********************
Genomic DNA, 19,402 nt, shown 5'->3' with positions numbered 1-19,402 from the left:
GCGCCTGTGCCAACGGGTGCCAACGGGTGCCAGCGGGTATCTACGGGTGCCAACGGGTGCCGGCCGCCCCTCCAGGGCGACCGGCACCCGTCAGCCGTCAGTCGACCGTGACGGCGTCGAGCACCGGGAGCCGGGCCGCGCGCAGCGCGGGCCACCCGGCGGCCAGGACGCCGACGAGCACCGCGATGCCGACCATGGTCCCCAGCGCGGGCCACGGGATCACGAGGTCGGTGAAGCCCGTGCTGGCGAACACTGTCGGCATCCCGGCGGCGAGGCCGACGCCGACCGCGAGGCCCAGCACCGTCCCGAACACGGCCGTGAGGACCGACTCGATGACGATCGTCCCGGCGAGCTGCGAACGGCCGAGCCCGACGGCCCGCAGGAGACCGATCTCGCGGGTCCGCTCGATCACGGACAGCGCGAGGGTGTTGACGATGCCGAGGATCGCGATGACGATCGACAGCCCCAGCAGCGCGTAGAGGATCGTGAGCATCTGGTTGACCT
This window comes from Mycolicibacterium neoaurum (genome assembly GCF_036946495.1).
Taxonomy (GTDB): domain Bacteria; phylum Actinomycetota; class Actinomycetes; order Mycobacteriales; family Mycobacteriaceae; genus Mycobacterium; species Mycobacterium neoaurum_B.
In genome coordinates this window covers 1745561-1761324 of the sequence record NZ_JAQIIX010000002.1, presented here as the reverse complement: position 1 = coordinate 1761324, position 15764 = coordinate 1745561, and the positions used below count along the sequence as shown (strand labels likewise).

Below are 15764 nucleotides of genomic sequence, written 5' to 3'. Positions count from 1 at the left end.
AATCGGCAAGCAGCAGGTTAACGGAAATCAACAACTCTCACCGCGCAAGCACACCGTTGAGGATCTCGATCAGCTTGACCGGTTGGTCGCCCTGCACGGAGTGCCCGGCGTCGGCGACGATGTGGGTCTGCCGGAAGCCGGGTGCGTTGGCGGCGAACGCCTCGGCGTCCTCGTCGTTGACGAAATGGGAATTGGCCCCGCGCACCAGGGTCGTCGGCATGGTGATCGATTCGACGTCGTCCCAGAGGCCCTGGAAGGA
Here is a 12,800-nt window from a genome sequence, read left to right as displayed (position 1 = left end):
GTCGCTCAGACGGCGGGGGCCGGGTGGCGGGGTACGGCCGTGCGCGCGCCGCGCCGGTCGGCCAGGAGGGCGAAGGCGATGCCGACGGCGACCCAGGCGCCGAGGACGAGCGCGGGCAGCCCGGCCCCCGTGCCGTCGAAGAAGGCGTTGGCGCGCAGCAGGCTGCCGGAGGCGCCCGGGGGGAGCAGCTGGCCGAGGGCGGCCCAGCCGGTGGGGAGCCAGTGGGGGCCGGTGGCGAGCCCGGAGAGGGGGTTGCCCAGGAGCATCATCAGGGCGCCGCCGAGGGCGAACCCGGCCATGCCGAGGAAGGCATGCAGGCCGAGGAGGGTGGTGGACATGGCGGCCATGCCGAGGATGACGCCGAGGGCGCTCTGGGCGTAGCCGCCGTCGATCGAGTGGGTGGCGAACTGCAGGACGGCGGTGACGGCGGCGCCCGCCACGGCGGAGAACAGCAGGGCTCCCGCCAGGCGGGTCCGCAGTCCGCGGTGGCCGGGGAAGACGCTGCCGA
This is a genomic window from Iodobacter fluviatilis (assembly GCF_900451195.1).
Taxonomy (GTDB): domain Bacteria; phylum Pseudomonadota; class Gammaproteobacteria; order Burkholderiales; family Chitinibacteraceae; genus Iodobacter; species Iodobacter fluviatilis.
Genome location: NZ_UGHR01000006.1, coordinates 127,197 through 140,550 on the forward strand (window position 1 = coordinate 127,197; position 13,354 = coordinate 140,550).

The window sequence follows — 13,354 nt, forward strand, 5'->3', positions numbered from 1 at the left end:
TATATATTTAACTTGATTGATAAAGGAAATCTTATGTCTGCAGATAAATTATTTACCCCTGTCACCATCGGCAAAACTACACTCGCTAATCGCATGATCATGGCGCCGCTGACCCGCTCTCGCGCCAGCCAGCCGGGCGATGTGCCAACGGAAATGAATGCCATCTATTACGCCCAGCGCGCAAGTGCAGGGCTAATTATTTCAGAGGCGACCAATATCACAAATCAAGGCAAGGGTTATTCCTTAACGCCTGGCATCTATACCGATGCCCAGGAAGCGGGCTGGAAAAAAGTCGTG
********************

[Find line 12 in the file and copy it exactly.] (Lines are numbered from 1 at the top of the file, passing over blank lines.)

Genome location: NZ_UGHR01000006.1, coordinates 127,197 through 140,550 on the forward strand (window position 1 = coordinate 127,197; position 13,354 = coordinate 140,550).